Outside the prison gates, 3,000 people kept a vigil, although they were not even told what exactly was going in inside. Scott's mother, Harriet, and her sister, Muriel, were writing to the prime minister and campaigning on her behalf, but only discovered what had been done to her when she was released.
"It was terrible," says Wheelhouse, now 82, and living in Australia. "She was the longest force-fed prisoner in Scotland, and it [happened] several times a day for five weeks. I do not know how she endured it.
"Food was pushed either up her nose or down her throat; it was horrible. She must have been a very strong person and believed passionately in what she was fighting for."
This brutal treatment had been introduced in English prisons in 1909, and was forced on five women in Scotland during the suffrage campaign in 1914. Wheelhouse says that her aunt was restrained by six prison warders while they forced a feeding tube down her throat, using a metal clamp to hold her jaws open (hence the chipped teeth), or up her nose. A sickly sweet milk-and-egg mixture was administered several times a day to ensure the prisoner did not perish from starvation or dehydration, although it often caused violent vomiting. Wheelhouse was very close to her aunt and remembers her as a modest, intelligent and beautiful woman. But most of all, she remembers her courage in the early fight for women's rights.
The daughter of an army officer and a teacher, Scott was brought up in Dunoon before attending Edinburgh University to gain a Master of Arts - a considerable achievement when few women had access to higher education. It was at university that she and her sister Muriel became involved in the women's suffrage movement.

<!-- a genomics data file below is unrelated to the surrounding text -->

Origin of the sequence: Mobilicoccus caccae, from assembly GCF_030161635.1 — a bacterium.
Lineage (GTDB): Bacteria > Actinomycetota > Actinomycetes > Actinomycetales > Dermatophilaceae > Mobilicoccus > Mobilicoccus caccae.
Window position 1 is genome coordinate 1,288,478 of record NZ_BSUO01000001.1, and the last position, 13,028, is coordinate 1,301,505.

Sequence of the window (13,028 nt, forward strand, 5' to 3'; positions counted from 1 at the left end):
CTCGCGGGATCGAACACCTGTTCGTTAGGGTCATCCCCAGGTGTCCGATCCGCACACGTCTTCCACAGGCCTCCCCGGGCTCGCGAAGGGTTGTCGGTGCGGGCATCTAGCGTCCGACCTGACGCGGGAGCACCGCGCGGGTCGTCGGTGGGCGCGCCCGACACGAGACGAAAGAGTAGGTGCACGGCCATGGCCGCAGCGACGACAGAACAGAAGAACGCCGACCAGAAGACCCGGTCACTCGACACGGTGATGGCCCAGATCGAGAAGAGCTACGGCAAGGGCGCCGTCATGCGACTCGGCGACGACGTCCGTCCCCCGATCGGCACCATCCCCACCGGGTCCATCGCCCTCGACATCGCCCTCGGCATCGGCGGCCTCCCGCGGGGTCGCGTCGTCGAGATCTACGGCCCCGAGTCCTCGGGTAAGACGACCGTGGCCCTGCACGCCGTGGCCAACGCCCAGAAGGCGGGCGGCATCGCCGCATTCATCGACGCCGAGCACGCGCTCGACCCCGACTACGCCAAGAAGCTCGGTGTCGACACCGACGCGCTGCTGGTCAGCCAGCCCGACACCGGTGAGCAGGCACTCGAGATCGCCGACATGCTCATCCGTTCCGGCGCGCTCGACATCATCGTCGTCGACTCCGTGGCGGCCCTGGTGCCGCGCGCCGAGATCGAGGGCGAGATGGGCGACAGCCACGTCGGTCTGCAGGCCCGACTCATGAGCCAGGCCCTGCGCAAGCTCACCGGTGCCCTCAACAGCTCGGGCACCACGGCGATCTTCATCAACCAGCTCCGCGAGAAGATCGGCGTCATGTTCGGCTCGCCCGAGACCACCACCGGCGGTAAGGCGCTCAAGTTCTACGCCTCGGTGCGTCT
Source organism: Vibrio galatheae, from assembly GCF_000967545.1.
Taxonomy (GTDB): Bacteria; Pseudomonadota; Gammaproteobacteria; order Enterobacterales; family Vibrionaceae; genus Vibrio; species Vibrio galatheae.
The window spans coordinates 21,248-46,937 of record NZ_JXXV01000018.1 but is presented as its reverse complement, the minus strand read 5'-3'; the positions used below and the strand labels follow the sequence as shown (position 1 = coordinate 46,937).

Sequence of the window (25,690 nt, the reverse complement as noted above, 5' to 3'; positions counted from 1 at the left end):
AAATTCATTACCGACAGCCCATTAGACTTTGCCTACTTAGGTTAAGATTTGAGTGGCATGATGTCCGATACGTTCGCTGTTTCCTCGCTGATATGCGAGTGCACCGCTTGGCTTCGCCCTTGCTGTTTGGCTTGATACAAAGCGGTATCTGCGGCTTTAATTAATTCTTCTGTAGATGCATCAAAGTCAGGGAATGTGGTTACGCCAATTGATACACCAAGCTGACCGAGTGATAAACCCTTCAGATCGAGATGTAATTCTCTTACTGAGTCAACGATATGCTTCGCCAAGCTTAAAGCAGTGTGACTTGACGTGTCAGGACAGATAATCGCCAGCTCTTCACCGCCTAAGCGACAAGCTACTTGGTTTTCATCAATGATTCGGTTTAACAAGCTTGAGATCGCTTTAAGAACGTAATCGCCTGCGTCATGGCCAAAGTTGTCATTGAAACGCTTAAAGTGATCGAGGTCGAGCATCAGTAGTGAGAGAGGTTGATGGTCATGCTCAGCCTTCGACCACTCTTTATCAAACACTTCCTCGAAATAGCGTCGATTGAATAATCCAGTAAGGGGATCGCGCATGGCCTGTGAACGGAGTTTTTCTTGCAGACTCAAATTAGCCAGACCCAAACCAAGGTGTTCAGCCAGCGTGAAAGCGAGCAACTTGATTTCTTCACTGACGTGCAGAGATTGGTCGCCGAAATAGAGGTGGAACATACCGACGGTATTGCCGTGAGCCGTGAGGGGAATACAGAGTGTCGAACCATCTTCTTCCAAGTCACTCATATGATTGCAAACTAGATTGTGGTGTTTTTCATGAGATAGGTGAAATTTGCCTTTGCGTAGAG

"I feel very proud of her," Wheelhouse says." It is incredible what she went through: not only the force-feeding she endured, but also campaigning around the country at a time when it was not so easy to travel. Women were not supposed to do that sort of thing." Scott continued to campaign for equal pay and women's rights until her death.
Scotland's campaign for women's suffrage is a topic that seems to have been largely forgotten. Mention the suffragettes and most people think of English campaigners, such as the Pankhursts, who set up the Women's Social and Political Union (WPSU), or Emily Wilding Davison, who died after she stepped in front of the king's horse during the 1913 Derby.
Less well documented is the equally fierce struggle fought in Scotland, with many acts of defiance and bravery. Dr Norman Watson, the author of Dundee's Daughters, a book chronicling the actions of Scotland's suffragettes, said it was a myth that the movement in Scotland was any less radical than that in England.